rather than absolute certainties. His sensitivity and his elliptical
narrative style have allowed him to create some of the great film
masterpieces of the past decade. In The Sweet Hereafter, he resisted
the temptation to demonize an ambulance-chasing lawyer, showing
instead that he was a man of great depth who possessed a personal
sorrow which made him not very different from the people he intended
to exploit. In Exotica, Egoyan took great pains to pull off the
layers of the onion slowly and subtly enough to allow us to be
manipulated from an early assumption to a contradictory truth. In
the hands of a schlocky director who would have pulled back the
curtain too suddenly, the movie wouldn't have worked at all, but
Egoyan is truly a master of subtlety, and he pulled it off.
There are also times when subtlety can be a liability. Making a
film which gets into the heart of a great and important historical
truth is one of them. This is an instance where subtlety is for
scholars only. A filmmaker needs to paint with a broader brush.
Egoyan wanted to make and long promised to make, a film about the
Armenian Holocaust, a horrible 1915 massacre of all Turkish citizens
of Armenian ethnicity. More than one million people, virtually the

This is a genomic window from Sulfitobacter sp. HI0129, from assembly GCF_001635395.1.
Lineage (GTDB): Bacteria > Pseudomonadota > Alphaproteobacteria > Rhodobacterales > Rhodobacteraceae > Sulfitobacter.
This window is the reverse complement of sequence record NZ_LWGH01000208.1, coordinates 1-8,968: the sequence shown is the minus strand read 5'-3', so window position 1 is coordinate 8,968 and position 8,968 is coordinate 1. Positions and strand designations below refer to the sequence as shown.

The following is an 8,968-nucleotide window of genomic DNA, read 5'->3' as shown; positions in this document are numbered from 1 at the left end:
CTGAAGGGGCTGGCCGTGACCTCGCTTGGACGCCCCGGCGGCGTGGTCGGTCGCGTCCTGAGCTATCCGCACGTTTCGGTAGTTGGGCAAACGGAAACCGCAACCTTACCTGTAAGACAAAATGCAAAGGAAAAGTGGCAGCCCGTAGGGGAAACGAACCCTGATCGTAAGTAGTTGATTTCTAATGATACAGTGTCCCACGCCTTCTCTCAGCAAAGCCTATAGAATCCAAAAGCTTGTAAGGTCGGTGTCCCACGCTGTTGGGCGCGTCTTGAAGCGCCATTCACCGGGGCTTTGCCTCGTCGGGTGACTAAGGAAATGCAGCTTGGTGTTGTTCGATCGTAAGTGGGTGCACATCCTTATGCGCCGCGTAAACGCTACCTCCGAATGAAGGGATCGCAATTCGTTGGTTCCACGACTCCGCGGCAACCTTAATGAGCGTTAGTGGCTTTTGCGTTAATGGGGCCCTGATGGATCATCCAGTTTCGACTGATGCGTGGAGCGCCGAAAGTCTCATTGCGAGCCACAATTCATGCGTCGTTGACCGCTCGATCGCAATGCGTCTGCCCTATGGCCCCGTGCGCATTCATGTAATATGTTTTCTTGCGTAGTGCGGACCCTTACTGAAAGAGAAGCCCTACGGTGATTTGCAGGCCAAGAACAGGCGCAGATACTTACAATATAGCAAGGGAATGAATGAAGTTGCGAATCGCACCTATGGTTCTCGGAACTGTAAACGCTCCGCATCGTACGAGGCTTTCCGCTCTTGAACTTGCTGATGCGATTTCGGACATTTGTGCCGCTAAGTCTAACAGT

entire Armenian population of Eastern Turkey, including all
non-combatant women and children, were eradicated. The Turkish
government has never admitted its genocidal action, and most of the
Western nations, who are now playing footsie with Turkey, have
failed to issue any official condemnation. (France is an exception.)
Egoyan wanted to tell the true story of a people he considers his
own, so that the world would know for sure.
He used far too much indirection and post-modernism to allow the
emotional impact to take hold.
First of all, instead of just making a movie about the holocaust,
he made a movie about making a movie about the holocaust, in which
many of the key issues were explored through people whose lives
somehow touched that production. (In my opinion, there were too many
connections between characters to be believable.)
Second, the movie within the movie uses it's own distortive